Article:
The shelf monkeys are weird but very lovable. One instantly gels with them.Go for it, folks! A book lover's must read!

Now to answer a few questions as per Weekly Geeks #12:

Suey asked me:
"How did you come across it? What brought it to your attention?"

I won it in a survey for The Canadian Challenge survey on John Mutford's blog. Corey Sent it me. I was mighty glad to receive it as there is a dearth of Canadian literature in India.

Andi asked:
what did you list best about it? What didn't work, if anything?

It enlists a great number of books. It has wit, humour and seriousness all at the same time. Foremost, it has a great title. As a novel, it wholly worked for me. However, I think it could have had a better cover design.

seachanges asks:
how long did it take you to read it? what did you like about it (style, story, character depiction.....)?

It took me around three hours for me to read it fully. I liked it for what it is, a book about book lovers, books and weird characters. The story is close to our heart. Any book lover's heart.

Book Zombie asks:
I would like to know what part of the book did you enjoy most? While reading this did you laugh out loud or giggle quietly during any parts? And are you looking forward to reading more books by Redekop?

I especially liked the second half of the book. The style of writing by emails is a good one and very original. Yes, I did laugh out loud at times. And I do look forward to read more books by Corey Redekop.

Chris asks:
So why is Shelf Monkey so entertaining?

Because we can relate to it. The happiness on finding a coveted book and frustration of not finding one! Ultimate despair is when you see trash selling like hot cakes.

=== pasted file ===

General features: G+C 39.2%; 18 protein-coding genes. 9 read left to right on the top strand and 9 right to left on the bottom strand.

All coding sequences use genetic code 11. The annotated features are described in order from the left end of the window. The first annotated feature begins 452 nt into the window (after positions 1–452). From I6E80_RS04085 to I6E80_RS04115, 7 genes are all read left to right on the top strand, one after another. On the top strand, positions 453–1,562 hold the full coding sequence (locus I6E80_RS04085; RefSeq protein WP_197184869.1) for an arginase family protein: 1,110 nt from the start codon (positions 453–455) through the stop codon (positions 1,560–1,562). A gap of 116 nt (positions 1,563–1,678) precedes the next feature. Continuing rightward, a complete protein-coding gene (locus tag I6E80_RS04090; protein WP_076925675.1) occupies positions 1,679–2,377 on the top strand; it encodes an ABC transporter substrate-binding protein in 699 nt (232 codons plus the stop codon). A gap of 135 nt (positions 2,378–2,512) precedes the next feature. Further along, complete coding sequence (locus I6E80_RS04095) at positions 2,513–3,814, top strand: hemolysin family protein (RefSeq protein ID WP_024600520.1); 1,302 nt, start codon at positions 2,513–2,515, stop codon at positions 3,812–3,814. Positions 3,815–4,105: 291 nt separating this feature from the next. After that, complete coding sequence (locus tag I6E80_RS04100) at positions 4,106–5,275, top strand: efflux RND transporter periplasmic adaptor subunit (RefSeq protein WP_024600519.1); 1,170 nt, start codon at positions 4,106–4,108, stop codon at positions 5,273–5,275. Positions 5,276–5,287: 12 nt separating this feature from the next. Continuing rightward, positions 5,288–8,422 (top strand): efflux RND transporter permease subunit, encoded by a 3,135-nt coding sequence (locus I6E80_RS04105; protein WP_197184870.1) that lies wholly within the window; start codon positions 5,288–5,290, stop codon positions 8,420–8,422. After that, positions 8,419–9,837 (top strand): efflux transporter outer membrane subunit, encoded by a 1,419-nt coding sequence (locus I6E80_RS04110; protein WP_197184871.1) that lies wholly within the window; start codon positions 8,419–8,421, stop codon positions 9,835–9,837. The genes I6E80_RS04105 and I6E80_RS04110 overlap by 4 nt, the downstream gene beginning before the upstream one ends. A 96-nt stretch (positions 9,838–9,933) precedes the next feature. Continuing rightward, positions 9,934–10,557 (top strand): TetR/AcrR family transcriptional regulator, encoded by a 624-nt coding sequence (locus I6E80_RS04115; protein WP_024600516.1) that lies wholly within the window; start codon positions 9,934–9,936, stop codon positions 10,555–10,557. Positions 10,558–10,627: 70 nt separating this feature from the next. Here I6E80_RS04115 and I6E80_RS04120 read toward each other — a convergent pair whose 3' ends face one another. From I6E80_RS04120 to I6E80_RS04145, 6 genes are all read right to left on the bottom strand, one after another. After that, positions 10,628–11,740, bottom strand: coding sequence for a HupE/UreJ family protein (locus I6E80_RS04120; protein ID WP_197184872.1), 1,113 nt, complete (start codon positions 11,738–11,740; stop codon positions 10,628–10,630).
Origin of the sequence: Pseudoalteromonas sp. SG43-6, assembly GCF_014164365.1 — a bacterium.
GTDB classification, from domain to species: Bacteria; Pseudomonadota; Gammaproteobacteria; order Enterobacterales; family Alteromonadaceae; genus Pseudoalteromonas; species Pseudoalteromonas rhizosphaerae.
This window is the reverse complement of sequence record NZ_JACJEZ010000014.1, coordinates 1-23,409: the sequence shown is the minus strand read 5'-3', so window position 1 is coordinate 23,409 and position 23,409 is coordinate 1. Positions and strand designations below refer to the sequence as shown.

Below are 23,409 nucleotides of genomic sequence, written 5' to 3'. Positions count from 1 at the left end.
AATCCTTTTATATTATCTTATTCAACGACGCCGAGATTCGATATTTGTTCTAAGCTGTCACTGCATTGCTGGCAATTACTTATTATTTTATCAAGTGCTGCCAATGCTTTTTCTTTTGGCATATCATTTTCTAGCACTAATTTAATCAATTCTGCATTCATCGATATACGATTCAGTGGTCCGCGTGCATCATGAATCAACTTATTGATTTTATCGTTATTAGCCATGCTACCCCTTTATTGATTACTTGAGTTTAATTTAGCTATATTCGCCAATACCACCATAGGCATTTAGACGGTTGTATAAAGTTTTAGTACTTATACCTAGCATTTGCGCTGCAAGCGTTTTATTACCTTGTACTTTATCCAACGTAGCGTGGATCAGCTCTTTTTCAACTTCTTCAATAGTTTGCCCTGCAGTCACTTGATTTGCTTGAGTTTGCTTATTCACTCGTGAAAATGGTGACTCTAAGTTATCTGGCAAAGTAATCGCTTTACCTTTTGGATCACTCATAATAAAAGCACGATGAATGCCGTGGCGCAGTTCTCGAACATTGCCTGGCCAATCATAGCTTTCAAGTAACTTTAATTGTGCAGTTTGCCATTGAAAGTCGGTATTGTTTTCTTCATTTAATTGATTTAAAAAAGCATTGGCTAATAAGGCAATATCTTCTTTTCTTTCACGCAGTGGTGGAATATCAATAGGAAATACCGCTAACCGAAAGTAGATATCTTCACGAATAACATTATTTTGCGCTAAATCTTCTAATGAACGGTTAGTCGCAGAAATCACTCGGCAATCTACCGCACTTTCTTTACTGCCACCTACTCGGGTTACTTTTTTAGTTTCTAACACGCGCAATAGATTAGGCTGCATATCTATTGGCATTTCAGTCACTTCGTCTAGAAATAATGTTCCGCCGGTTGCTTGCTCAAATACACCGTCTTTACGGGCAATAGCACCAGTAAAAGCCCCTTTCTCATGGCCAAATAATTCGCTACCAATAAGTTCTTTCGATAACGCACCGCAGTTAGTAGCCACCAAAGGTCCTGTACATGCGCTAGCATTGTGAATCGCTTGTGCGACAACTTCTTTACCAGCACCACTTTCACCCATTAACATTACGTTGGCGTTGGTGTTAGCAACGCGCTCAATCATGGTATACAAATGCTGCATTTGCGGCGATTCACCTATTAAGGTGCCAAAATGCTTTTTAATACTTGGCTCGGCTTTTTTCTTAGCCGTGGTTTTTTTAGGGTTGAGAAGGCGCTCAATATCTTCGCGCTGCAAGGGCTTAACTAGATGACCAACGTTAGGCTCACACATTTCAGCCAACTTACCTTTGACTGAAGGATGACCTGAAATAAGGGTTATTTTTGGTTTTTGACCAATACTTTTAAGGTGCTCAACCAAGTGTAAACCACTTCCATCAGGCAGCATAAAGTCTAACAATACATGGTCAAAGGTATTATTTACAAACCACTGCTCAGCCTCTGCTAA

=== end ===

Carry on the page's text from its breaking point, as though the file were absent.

Thursday, July 17, 2008

Booking through vacation spots

Do you buy books while on vacation/holiday? Do you have favorite bookstores that you only get to visit while away on a trip? What/Where are they?

I take along books with me. I do not go book hunting while on a vacation. However, if I see a bookstore, I do go in. If I like something, I do buy. I do not buy the usual stuff. I go in for local historical facts or flora or fauna.

As I choose new places each time, I am not aware of any bookstores before hand. Many a times, I have found quaint bookstores hidden in corners. I love browsing in those.

Lately I find I am not much interested in reading while vacationing. I prefer to walk around exploring new places.

Sunday, July 13, 2008

Equal Rites by Terry Pratchett

Title: Equal Rites
Authour: Terry Pratchett
ISBN: 9780060855901
Publisher: Harper/2000
Pages: 213

It starts with a dying wizard in a hurry to reach somewhere. He reaches Bad Ass village, into the family of a blacksmith. He is to pass on his powers to the just being born eighth son of this blacksmith, who himself is an eighth son. After he does so, it is discovered a little late that the eighth son daughter. Now it is said that a girl can't be a wizard. Nothing can be done about it. The wizard dies, leaving behind his staff to protect the girl and Esk grows up to be normal little girl amongst seven brothers until she is seven.